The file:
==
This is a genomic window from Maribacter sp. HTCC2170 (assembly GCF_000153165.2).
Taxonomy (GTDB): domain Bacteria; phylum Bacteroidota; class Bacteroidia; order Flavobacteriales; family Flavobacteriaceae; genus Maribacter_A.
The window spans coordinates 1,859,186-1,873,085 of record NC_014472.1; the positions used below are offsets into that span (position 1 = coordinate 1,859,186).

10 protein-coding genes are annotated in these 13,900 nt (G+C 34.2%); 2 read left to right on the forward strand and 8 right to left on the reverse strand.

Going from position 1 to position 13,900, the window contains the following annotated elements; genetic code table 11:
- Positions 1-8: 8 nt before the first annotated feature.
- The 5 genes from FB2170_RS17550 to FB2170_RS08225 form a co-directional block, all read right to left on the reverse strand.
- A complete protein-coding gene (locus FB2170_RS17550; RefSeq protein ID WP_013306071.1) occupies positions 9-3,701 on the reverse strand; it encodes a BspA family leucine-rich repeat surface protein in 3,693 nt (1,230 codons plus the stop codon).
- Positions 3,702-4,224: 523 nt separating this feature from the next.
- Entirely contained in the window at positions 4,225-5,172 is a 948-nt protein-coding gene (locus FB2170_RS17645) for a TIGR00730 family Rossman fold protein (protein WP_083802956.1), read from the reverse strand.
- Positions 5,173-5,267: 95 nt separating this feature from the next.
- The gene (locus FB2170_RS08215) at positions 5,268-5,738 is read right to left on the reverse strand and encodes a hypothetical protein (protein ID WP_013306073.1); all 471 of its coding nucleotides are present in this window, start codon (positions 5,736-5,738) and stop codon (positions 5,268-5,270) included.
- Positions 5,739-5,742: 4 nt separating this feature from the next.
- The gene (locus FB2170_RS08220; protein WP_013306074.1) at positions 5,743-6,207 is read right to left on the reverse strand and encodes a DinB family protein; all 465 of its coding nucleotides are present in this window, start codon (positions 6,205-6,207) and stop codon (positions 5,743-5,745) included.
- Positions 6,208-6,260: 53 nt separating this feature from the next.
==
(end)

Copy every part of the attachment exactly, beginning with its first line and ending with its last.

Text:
This is a genomic window from Maribacter sp. HTCC2170 (assembly GCF_000153165.2).
Taxonomy (GTDB): domain Bacteria; phylum Bacteroidota; class Bacteroidia; order Flavobacteriales; family Flavobacteriaceae; genus Maribacter_A.
The window spans coordinates 1,859,186-1,873,085 of record NC_014472.1; the positions used below are offsets into that span (position 1 = coordinate 1,859,186).

10 protein-coding genes are annotated in these 13,900 nt (G+C 34.2%); 2 read left to right on the forward strand and 8 right to left on the reverse strand.

Going from position 1 to position 13,900, the window contains the following annotated elements; genetic code table 11:
- Positions 1-8: 8 nt before the first annotated feature.
- The 5 genes from FB2170_RS17550 to FB2170_RS08225 form a co-directional block, all read right to left on the reverse strand.
- A complete protein-coding gene (locus FB2170_RS17550; RefSeq protein ID WP_013306071.1) occupies positions 9-3,701 on the reverse strand; it encodes a BspA family leucine-rich repeat surface protein in 3,693 nt (1,230 codons plus the stop codon).
- Positions 3,702-4,224: 523 nt separating this feature from the next.
- Entirely contained in the window at positions 4,225-5,172 is a 948-nt protein-coding gene (locus FB2170_RS17645) for a TIGR00730 family Rossman fold protein (protein WP_083802956.1), read from the reverse strand.
- Positions 5,173-5,267: 95 nt separating this feature from the next.
- The gene (locus FB2170_RS08215) at positions 5,268-5,738 is read right to left on the reverse strand and encodes a hypothetical protein (protein ID WP_013306073.1); all 471 of its coding nucleotides are present in this window, start codon (positions 5,736-5,738) and stop codon (positions 5,268-5,270) included.
- Positions 5,739-5,742: 4 nt separating this feature from the next.
- The gene (locus FB2170_RS08220; protein WP_013306074.1) at positions 5,743-6,207 is read right to left on the reverse strand and encodes a DinB family protein; all 465 of its coding nucleotides are present in this window, start codon (positions 6,205-6,207) and stop codon (positions 5,743-5,745) included.
- Positions 6,208-6,260: 53 nt separating this feature from the next.